2.1 General context
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According to the National Report for Bulgaria under the Study on Volunteering in the European Union published in 2010, the history of volunteering in the country is based on the traditional feeling of community (19th - 20th century). After 1944 (heavy state and ideological regulation under the communist regime), volunteering was associated with physical and strenuous work and political propaganda. Despite the long tradition of solidarity and help, the somewhat negative image of volunteering in Bulgaria still prevailed at the beginning of the democratic reforms in the 1990s. The state of volunteering was additionally aggravated by the sharp political changes and difficult socio-economic conditions in the country.
The transition to democracy simultaneously brought about the dynamic development of Bulgarian civil society and the third sector. Despite the existing prejudices, volunteering is a strong feature of the third sector. Volunteering has become popular among young people who are willing to contribute to the social and economic development of the country. Significant efforts by various stakeholders have been made to enhance the third sector and to promote volunteering in Bulgaria. In 2000 non-profit organisations initiated a variety of activities, particularly for children and young people, thus raising public awareness about the voluntary sector and positioning a better image of it in the minds of the Bulgarian people. The connection between democratic participation, active citizenship and volunteering is slowly strengthening.
In Bulgaria, volunteering is not yet legally regulated. During the last 15 years, many attempts have been made to adopt legislation in the field of volunteering that governs public relations with regard to the organised volunteering on the territory of the country.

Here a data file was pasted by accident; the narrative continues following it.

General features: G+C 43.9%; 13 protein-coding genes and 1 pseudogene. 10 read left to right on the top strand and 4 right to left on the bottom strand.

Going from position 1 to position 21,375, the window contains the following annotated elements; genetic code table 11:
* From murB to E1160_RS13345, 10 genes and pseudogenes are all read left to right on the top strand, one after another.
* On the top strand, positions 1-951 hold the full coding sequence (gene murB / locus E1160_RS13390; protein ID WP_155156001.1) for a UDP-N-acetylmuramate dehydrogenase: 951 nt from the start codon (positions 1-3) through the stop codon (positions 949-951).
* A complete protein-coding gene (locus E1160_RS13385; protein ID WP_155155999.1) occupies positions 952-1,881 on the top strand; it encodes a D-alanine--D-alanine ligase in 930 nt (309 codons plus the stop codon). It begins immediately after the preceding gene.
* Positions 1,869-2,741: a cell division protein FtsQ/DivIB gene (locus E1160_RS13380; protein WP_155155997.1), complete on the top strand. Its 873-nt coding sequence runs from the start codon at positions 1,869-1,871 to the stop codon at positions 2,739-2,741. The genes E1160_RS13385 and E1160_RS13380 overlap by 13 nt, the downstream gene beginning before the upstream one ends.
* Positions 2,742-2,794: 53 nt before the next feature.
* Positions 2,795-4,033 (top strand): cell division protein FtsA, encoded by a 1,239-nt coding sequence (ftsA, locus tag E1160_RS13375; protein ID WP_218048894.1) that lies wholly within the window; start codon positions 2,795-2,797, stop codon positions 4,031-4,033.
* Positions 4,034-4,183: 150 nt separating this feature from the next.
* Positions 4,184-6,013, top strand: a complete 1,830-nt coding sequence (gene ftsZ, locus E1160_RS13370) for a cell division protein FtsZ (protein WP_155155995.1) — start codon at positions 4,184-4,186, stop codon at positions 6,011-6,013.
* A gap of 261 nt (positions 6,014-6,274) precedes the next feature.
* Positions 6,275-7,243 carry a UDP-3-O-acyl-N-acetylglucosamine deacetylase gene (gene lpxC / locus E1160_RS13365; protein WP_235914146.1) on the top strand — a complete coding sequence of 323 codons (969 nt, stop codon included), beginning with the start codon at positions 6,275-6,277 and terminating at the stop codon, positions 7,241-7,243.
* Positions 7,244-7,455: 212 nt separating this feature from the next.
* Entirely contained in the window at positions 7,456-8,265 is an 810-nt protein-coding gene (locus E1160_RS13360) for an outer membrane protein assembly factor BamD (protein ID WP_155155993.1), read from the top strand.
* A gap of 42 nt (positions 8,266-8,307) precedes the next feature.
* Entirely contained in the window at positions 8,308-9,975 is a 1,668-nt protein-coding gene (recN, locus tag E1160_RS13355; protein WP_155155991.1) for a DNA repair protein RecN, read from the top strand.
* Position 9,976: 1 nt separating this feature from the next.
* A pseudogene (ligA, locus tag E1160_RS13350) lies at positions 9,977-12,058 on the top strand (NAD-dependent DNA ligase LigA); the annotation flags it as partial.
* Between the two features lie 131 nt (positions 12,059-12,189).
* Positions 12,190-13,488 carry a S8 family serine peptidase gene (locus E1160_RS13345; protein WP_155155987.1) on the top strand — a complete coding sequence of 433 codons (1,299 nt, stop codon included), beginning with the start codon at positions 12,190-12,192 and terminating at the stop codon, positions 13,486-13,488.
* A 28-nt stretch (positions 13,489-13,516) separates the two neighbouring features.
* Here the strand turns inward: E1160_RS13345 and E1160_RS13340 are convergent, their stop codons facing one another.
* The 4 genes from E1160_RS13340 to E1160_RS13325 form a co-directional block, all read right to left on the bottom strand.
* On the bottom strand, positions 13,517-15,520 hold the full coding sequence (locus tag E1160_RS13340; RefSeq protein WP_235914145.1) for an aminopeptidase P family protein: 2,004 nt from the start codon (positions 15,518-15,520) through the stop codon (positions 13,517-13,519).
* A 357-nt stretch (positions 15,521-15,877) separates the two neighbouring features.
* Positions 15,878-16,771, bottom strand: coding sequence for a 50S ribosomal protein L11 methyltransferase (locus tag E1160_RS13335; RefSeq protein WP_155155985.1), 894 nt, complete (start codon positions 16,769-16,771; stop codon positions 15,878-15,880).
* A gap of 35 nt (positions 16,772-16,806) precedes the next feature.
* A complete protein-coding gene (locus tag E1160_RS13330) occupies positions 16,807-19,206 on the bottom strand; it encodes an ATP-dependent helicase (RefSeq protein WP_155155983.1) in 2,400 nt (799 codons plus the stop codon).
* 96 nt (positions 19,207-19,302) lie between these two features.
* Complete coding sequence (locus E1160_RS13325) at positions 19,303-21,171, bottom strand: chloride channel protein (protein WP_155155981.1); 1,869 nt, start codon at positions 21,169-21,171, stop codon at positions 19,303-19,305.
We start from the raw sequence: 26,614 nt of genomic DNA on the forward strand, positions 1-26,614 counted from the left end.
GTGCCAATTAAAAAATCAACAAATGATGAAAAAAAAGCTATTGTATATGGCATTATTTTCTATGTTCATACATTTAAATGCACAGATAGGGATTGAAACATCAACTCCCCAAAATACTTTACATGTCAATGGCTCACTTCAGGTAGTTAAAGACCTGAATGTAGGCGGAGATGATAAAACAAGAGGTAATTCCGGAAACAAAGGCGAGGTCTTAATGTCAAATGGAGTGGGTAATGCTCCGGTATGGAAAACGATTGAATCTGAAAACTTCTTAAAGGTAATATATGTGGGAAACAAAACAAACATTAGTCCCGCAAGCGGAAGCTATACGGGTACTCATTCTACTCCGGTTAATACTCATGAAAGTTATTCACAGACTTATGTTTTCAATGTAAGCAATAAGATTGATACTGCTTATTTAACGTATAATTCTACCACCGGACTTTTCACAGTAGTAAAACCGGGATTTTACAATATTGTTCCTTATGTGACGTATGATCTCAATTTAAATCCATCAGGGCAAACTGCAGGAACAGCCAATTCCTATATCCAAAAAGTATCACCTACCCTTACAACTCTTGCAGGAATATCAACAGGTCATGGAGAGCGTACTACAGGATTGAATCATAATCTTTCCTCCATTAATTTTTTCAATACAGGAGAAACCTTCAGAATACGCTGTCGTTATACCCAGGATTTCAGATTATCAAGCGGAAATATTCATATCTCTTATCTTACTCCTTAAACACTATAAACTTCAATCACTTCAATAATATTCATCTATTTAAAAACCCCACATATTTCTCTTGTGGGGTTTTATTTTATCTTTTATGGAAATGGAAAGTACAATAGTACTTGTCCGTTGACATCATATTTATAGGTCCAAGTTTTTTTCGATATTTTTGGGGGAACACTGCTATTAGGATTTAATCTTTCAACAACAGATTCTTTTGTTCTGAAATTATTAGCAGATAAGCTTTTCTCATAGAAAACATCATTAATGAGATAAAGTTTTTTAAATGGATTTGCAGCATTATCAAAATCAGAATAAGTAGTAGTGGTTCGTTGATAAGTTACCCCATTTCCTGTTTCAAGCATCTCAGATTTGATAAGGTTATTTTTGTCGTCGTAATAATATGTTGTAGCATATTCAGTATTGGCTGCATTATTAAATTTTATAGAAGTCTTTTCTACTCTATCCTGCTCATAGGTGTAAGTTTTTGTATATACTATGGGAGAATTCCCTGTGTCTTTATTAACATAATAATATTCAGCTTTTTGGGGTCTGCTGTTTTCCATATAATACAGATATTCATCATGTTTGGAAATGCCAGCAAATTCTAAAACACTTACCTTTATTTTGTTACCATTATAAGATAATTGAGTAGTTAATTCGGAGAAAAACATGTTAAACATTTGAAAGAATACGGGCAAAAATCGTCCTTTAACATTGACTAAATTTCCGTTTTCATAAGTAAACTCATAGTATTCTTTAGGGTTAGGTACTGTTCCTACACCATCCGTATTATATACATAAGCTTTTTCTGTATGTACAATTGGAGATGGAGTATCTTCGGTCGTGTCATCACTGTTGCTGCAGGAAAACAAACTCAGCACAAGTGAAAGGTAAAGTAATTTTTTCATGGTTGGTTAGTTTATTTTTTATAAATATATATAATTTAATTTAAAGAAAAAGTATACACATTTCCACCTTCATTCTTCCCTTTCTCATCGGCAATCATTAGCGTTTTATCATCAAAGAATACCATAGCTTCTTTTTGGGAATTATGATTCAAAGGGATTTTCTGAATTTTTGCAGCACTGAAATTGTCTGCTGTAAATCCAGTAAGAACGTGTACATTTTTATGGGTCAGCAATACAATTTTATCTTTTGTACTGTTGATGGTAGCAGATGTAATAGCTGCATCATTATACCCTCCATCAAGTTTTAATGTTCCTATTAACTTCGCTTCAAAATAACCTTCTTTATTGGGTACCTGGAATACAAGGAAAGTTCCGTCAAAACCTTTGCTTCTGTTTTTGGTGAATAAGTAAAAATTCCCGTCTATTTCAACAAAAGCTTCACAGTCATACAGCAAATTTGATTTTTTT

In 2015, the Ministry of Youth and Sports estabilished a working group for drafting a Volunteering Act. The document was developed and the draft was submitted to the National Assembly for voting and discussions in parliamentary commissions. However, the process was not completed and the draft of the Volunteering Act was frozen at that stage.
However, youth volunteering is regulated in the Youth Act, and during the recent years, efforts are made for the promotion of volunteering among young people.
The data from the last national representative survey among young people (15 – 29 years of age) assigned by the Ministry of Youth and Sports and carried out by Gallup International Balkan in October 2022 show that 27.2% of the respondents have participated in voluntary actions, and 32.3% have participated in charitable activities.
According to the Youth Act, youth volunteering is an activity in public benefit carried out by young people without consideration on the territory of the Republic of Bulgaria or in another country under programmes and initiatives in the field of social, youth, sports and other activities of public importance.
The main characteristics of volunteering as particularly important activity in public benefit are related to informal learning and education, which improves professional competences, enhances employability and develops social skills.
Article 27 of the Youth Act states that youth volunteering is carried out in accordance with the principles of free choice, no consideration, personal responsibility, equality, respecting the life, health and dignity of the volunteer.
Furthermore, the Protection in case of Disasters Act defines the volunteer as a person who takes part in a voluntary unit for prevention and overcoming of natural disasters, fires and emergency situations and the remedy of their consequences.